Yet, I haven’t left town for over a week in 4 years.

Here’s a picture of a “new” Ammanite view courtesy of Lina (she has a lot more pictures of construction taking place too):

And last but not least… they’re actually doing something about visual pollution in the form of signage. I was shocked to see Ahmad’s pictures of the Markat Street, because I was just there a few weeks ago, and it hadn’t changed one bit then.

Amman is changing, and it’s changing fast. Nothing is ever closed on Fridays anymore, the crowd at the malls is a cosmopolitan mix of people from all over the world, and you can get really decent shopping done at City Mall. Even more decent than that in Saudi Arabia.

Personally? I love it :) Of course, everything has a negative side to it as well, but for now, I’m enjoying the changes.

More Nonsense

What College Major Are You/Should You Be?

It’s a tie!

Your major should be part Computer Science. You like nothing more than
spending long nights with friends in the computer lab… which is a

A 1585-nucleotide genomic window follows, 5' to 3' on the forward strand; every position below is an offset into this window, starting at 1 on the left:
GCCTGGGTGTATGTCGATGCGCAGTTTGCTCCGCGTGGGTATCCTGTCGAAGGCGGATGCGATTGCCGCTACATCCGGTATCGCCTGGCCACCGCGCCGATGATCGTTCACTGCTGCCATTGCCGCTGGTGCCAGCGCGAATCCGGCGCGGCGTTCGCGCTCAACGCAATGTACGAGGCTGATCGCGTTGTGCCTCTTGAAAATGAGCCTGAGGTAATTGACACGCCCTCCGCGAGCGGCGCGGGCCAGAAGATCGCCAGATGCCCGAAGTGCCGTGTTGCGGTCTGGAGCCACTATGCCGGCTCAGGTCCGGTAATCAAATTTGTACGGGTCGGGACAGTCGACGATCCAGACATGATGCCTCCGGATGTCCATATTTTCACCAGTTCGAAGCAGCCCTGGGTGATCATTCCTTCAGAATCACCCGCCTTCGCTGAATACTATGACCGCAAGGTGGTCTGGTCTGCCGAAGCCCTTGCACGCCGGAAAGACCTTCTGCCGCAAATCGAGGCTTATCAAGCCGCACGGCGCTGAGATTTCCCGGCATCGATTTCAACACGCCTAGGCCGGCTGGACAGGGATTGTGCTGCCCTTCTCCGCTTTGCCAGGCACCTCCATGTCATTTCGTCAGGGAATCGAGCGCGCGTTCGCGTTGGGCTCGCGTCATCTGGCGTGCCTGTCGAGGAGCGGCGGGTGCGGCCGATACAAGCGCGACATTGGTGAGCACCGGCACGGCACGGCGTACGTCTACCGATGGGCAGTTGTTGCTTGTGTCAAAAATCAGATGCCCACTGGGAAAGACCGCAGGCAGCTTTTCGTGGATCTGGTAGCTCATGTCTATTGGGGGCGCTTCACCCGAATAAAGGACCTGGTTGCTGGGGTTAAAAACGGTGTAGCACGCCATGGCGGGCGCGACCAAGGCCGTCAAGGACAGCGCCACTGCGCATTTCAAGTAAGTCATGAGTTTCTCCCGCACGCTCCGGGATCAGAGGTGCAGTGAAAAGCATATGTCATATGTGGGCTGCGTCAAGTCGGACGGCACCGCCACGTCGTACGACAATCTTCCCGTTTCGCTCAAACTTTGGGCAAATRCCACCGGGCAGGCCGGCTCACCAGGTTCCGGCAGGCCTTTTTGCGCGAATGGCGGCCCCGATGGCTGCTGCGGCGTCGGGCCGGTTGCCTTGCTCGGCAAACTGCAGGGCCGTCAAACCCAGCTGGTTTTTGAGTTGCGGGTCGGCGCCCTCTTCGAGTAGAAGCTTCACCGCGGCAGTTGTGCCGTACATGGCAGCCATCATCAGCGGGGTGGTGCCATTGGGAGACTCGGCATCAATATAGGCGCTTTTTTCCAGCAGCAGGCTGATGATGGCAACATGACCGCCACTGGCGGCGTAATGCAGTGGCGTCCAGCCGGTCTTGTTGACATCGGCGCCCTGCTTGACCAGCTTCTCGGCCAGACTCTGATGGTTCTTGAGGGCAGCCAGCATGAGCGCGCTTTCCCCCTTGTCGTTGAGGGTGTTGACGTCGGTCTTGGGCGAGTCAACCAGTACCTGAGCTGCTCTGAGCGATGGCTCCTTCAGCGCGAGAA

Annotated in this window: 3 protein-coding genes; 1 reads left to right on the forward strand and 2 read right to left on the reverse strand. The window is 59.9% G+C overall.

good thing since that’s exactly how you’ll spend the next couple years.
Your major should be part Art. You are sensitive, creative, and you
don’t follow established rules. Unfortunately, you’ll have to follow some rules if you ever want that promotion at Starbucks.

That really reminds me of the conversations I’d have with people when I finished high school. People would ask the ever famous question, “What do you feel like majoring in?”
My answer was always; “Art.”
“Are you crazy? Why? You did very well at school.”
“I want to do art.”
“Why don’t you do medicine? You’ve got the grades for it.”
“I want to do art.”
“Why don’t you do computer science or something, you’re always sitting on that machine, you must be really good with it.”
“I want to do art.”
“Fine, then do architecture! That is art you know, it’s just art for smart people.”
“I want to do art.”

Ironically, none of my college applications were sent with “Art” as a major or minor. I had architecture, economics, and English.

In the end though, I ended up doing art anyway.